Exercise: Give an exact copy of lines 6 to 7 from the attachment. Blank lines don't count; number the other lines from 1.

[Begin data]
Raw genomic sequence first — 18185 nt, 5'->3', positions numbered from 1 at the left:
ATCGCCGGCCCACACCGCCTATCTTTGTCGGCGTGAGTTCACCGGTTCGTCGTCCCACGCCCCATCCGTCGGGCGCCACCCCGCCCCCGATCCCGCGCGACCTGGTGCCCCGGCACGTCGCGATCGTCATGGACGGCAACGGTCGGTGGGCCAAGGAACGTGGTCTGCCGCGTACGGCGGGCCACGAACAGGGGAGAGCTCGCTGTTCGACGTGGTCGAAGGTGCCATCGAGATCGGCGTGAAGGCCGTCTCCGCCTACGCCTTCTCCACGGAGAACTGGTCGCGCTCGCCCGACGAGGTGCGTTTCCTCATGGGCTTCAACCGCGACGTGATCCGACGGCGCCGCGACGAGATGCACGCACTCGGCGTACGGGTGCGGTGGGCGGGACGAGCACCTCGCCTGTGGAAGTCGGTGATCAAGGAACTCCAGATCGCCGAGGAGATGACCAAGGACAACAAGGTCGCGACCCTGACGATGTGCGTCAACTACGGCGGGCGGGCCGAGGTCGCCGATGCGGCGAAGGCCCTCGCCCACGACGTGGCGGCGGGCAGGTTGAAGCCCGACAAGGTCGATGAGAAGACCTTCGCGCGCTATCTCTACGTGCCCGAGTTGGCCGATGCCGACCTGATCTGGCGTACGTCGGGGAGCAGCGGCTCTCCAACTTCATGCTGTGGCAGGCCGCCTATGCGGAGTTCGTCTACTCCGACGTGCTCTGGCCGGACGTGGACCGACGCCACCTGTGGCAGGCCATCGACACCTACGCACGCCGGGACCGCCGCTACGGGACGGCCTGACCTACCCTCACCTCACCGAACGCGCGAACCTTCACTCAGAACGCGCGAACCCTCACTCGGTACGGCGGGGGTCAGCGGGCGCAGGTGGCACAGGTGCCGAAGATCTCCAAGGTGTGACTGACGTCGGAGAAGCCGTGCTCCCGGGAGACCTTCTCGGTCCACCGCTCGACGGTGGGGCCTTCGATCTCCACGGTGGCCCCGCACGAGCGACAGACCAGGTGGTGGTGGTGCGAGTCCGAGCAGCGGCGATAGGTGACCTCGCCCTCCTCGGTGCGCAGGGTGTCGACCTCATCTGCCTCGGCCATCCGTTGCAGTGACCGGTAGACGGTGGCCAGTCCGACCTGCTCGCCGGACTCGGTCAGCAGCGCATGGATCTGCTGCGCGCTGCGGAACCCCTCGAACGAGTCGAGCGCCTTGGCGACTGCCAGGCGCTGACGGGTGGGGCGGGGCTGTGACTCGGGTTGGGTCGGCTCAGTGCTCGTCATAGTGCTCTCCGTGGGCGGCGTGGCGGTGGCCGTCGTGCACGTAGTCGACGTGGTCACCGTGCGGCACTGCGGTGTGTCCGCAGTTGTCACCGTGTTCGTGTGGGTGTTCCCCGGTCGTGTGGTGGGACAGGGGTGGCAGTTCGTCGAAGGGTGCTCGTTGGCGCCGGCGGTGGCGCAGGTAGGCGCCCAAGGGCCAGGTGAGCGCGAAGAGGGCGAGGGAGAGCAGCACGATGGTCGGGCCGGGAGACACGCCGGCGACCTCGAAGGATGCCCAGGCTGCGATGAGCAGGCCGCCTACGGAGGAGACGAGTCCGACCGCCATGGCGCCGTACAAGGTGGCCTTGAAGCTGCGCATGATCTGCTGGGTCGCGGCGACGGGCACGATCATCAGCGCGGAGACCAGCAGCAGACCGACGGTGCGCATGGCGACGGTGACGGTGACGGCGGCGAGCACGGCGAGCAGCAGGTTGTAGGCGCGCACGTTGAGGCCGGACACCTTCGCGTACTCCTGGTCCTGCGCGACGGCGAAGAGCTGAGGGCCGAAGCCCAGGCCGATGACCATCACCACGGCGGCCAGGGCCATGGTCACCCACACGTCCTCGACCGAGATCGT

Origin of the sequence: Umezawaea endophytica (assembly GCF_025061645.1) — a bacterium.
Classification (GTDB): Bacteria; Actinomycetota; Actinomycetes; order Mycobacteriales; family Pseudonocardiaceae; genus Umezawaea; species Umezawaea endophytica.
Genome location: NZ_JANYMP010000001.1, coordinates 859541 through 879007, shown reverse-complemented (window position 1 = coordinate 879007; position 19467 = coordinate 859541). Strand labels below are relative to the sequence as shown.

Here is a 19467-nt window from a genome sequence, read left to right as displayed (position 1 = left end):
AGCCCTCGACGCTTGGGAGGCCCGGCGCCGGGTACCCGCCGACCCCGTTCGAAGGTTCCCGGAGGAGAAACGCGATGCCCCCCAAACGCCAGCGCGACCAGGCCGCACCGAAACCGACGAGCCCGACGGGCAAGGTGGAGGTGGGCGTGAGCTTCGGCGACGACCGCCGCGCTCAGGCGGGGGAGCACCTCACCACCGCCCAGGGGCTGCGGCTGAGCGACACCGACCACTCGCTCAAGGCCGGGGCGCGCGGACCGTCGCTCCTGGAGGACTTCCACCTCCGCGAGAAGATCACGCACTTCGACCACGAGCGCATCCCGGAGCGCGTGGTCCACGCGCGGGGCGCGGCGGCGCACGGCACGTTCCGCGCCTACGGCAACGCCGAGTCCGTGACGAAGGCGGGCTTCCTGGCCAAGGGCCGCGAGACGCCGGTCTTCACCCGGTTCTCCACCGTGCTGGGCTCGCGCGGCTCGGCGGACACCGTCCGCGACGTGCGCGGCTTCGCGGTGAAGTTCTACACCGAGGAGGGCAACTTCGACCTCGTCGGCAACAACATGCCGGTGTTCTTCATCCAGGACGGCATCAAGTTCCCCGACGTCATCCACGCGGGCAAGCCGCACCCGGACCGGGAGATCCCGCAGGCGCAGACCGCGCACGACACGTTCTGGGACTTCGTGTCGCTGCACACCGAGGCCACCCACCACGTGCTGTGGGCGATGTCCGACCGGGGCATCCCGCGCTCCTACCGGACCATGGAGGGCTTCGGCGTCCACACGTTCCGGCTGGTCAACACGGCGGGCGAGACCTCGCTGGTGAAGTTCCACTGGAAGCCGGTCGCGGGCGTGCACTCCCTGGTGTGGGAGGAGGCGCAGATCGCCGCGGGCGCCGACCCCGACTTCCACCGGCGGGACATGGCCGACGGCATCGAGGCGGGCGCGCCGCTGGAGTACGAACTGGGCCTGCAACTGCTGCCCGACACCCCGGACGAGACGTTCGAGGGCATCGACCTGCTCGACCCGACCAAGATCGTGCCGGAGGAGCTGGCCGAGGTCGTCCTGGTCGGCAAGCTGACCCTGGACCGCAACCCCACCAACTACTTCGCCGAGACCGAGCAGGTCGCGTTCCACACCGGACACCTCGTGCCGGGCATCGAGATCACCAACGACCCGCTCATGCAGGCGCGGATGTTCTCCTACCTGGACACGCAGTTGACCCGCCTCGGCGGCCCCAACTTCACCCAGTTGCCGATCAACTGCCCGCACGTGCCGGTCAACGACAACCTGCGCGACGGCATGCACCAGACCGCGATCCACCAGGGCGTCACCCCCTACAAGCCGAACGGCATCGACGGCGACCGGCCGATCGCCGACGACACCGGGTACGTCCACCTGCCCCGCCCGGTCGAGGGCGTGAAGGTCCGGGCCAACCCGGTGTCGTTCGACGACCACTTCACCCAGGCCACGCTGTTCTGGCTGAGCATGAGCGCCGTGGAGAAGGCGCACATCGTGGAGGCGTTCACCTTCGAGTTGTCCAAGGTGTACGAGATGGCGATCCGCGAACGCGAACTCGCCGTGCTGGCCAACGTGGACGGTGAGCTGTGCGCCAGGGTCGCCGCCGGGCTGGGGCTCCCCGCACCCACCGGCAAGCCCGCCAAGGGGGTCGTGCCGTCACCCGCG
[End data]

Here is a 19467-nt window from a genome sequence, read left to right as displayed (position 1 = left end):
AGCCCTCGACGCTTGGGAGGCCCGGCGCCGGGTACCCGCCGACCCCGTTCGAAGGTTCCCGGAGGAGAAACGCGATGCCCCCCAAACGCCAGCGCGACCAGGCCGCACCGAAACCGACGAGCCCGACGGGCAAGGTGGAGGTGGGCGTGAGCTTCGGCGACGACCGCCGCGCTCAGGCGGGGGAGCACCTCACCACCGCCCAGGGGCTGCGGCTGAGCGACACCGACCACTCGCTCAAGGCCGGGGCGCGCGGACCGTCGCTCCTGGAGGACTTCCACCTCCGCGAGAAGATCACGCACTTCGACCACGAGCGCATCCCGGAGCGCGTGGTCCACGCGCGGGGCGCGGCGGCGCACGGCACGTTCCGCGCCTACGGCAACGCCGAGTCCGTGACGAAGGCGGGCTTCCTGGCCAAGGGCCGCGAGACGCCGGTCTTCACCCGGTTCTCCACCGTGCTGGGCTCGCGCGGCTCGGCGGACACCGTCCGCGACGTGCGCGGCTTCGCGGTGAAGTTCTACACCGAGGAGGGCAACTTCGACCTCGTCGGCAACAACATGCCGGTGTTCTTCATCCAGGACGGCATCAAGTTCCCCGACGTCATCCACGCGGGCAAGCCGCACCCGGACCGGGAGATCCCGCAGGCGCAGACCGCGCACGACACGTTCTGGGACTTCGTGTCGCTGCACACCGAGGCCACCCACCACGTGCTGTGGGCGATGTCCGACCGGGGCATCCCGCGCTCCTACCGGACCATGGAGGGCTTCGGCGTCCACACGTTCCGGCTGGTCAACACGGCGGGCGAGACCTCGCTGGTGAAGTTCCACTGGAAGCCGGTCGCGGGCGTGCACTCCCTGGTGTGGGAGGAGGCGCAGATCGCCGCGGGCGCCGACCCCGACTTCCACCGGCGGGACATGGCCGACGGCATCGAGGCGGGCGCGCCGCTGGAGTACGAACTGGGCCTGCAACTGCTGCCCGACACCCCGGACGAGACGTTCGAGGGCATCGACCTGCTCGACCCGACCAAGATCGTGCCGGAGGAGCTGGCCGAGGTCGTCCTGGTCGGCAAGCTGACCCTGGACCGCAACCCCACCAACTACTTCGCCGAGACCGAGCAGGTCGCGTTCCACACCGGACACCTCGTGCCGGGCATCGAGATCACCAACGACCCGCTCATGCAGGCGCGGATGTTCTCCTACCTGGACACGCAGTTGACCCGCCTCGGCGGCCCCAACTTCACCCAGTTGCCGATCAACTGCCCGCACGTGCCGGTCAACGACAACCTGCGCGACGGCATGCACCAGACCGCGATCCACCAGGGCGTCACCCCCTACAAGCCGAACGGCATCGACGGCGACCGGCCGATCGCCGACGACACCGGGTACGTCCACCTGCCCCGCCCGGTCGAGGGCGTGAAGGTCCGGGCCAACCCGGTGTCGTTCGACGACCACTTCACCCAGGCCACGCTGTTCTGGCTGAGCATGAGCGCCGTGGAGAAGGCGCACATCGTGGAGGCGTTCACCTTCGAGTTGTCCAAGGTGTACGAGATGGCGATCCGCGAACGCGAACTCGCCGTGCTGGCCAACGTGGACGGTGAGCTGTGCGCCAGGGTCGCCGCCGGGCTGGGGCTCCCCGCACCCACCGGCAAGCCCGCCAAGGGGGTCGTGCCGTCACCCGCG